This randomized controlled trial was designed to evaluate the 2-year costs and effects of a proactive, public health nursing case management approach compared with a self-directed approach for 129 single parents (98% were mothers) on social assistance in a Canadian setting. A total of 43% of these parents had a major depressive disorder and 38% had two or three other health conditions at baseline.
Study participants were recruited over a 12 month period and randomized into two groups: one receiving proactive public health nursing and one which did not.
At 2 years, 69 single parents with 123 children receiving proactive public health nursing (compared with 60 parents with 91 children who did not receive public health nursing services) showed a slightly greater reduction in dysthymia and slightly higher social adjustment. There was no difference between the public health and control groups in total per parent annual cost of health and support services. However, costs were averted due to a 12% difference in non-use of social assistance in the previous 12 months for parents in the public health nursing group. This translates into an annual cost saving of 240,000 dollars (Canadian) of costs averted within 1 year for every 100 parents.
In the context of a system of national health and social insurance, this study supports the fact that it is no more costly to proactively service this population of parents on social assistance.
Ventricular arrhythmia is a significant cause of sudden death. Implantable cardioverter-defibrillators (ICDs) offer at-risk patients a prophylactic treatment option. This prophylaxis is largely responsible for growth in utilization of ICDs. Identification of factors that may impact device-specific quality of life (QOL) is warranted. The influence of preimplant patient variables on postimplant device-specific QOL is unknown. The study aimed to determine whether preimplant psychosocial, generic health-related quality of life (HRQOL), personality disposition, or demographic factors predicted early postimplant device-specific QOL.
A prospective cohort study design was employed in 70 adults receiving an ICD for primary prevention. Preimplant, we measured generic HRQOL, personality disposition, depressive symptoms, age, and sex. The primary outcome was 3-month ICD device-specific QOL as measured by the Florida Patient Acceptance Scale (FPAS). We applied hierarchical multivariate regression analysis.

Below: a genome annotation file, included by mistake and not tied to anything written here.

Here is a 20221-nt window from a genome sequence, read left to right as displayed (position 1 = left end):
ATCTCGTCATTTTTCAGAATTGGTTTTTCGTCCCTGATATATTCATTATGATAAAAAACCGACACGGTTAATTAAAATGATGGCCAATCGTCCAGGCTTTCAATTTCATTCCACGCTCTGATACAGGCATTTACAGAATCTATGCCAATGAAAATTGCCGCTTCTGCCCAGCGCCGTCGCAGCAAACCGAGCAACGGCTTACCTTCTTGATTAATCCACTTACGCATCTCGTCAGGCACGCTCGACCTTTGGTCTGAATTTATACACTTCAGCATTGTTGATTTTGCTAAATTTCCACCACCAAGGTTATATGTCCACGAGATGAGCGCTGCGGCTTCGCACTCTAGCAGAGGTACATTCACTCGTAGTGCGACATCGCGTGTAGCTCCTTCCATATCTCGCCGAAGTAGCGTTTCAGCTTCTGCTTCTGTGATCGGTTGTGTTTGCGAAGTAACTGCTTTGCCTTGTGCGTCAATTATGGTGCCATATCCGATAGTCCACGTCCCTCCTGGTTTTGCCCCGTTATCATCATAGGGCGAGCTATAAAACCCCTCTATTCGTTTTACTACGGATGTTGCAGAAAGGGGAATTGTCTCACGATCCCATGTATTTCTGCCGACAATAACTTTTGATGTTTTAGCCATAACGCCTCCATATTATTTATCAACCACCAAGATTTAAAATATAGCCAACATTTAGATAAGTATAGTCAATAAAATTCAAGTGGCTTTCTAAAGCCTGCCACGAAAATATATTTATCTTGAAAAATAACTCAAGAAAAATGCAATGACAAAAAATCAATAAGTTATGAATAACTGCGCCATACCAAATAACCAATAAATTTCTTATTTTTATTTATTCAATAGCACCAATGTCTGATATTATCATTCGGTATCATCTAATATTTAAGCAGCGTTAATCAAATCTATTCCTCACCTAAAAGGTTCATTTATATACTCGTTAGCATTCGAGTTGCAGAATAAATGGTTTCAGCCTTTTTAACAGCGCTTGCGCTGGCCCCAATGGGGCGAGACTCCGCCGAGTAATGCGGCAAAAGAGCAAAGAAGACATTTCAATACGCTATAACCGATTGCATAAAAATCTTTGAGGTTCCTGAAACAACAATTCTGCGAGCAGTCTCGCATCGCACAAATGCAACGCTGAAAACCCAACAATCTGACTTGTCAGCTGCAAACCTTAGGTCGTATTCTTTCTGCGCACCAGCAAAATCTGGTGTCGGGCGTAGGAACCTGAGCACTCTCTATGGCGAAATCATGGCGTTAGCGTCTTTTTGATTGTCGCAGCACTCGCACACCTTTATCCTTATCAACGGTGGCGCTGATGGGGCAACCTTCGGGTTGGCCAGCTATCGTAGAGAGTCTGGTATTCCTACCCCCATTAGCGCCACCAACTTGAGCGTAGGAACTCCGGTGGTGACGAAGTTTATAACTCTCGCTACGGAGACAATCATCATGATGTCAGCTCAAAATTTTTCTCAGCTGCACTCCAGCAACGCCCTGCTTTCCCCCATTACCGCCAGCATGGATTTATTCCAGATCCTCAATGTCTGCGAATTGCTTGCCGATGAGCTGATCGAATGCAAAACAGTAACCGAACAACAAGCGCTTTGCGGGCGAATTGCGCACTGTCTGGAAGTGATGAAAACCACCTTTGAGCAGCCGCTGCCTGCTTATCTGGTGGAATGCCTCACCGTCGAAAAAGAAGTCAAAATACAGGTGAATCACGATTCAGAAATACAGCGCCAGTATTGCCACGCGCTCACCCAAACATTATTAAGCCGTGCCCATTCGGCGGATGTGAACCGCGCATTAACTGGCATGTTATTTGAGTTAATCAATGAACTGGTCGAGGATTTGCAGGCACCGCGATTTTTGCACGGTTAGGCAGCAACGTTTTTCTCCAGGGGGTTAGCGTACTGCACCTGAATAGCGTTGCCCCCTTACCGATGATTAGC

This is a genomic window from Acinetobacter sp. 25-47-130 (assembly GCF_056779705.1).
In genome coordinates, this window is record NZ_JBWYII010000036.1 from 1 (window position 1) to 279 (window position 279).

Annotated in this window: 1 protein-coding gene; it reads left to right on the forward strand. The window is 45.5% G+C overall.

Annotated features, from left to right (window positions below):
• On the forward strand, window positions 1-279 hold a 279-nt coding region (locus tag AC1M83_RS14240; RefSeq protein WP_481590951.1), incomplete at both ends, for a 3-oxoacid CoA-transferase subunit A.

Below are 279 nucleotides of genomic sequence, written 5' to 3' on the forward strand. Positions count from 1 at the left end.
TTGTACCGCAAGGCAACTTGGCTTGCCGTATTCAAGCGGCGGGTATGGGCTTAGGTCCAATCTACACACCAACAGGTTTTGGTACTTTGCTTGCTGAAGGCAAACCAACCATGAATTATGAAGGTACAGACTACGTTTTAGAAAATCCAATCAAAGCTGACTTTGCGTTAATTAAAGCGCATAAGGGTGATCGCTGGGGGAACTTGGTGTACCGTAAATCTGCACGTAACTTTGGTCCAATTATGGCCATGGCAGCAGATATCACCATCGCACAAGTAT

Mean age was 64.8 ± 9.4 years; 12.9% were women. Most had ischemic heart disease (77%) and a heart failure history (54.3%). Preimplant prevalence of elevated depressive symptoms was 30%. Three months post implant, the mean adjusted FPAS score was 76.8 ± 12.98. Of the variance in FPAS scores, 37% was explained by the independent variables. Younger age and poor preimplant mental HRQOL contributed most to lower FPAS scores.
Patient support and psychosocial interventions should target younger ICD candidates and those reporting poor preimplant mental HRQOL; these patients may be at risk for poor postimplant device-specific QOL.
Thirty-five percent of Canadians over the age of 85 have dementia, and up to 90% of their home care is provided by family and friends. The purpose of this study was to explore the use and satisfaction with home and community-based services for persons with dementia from the perspectives of family caregivers. The study was conducted using an interpretive, descriptive, qualitative approach. Six focus groups (N = 36) and three personal interviews were conducted with rural and urban caregivers in Ontario, Manitoba, and Saskatchewan, Canada. Using Lubrosky's (1994) thematic analysis, the overarching themes identified were availability and acceptability of services. The findings suggest a need for an integrated continuing care model that includes the person living with dementia and their family caregivers as partners in care, addresses all of the determinants of health, and embraces sensitivity, diversity, flexibility, and supportive services to enhance the availability and acceptability of Canadian home and community-based services.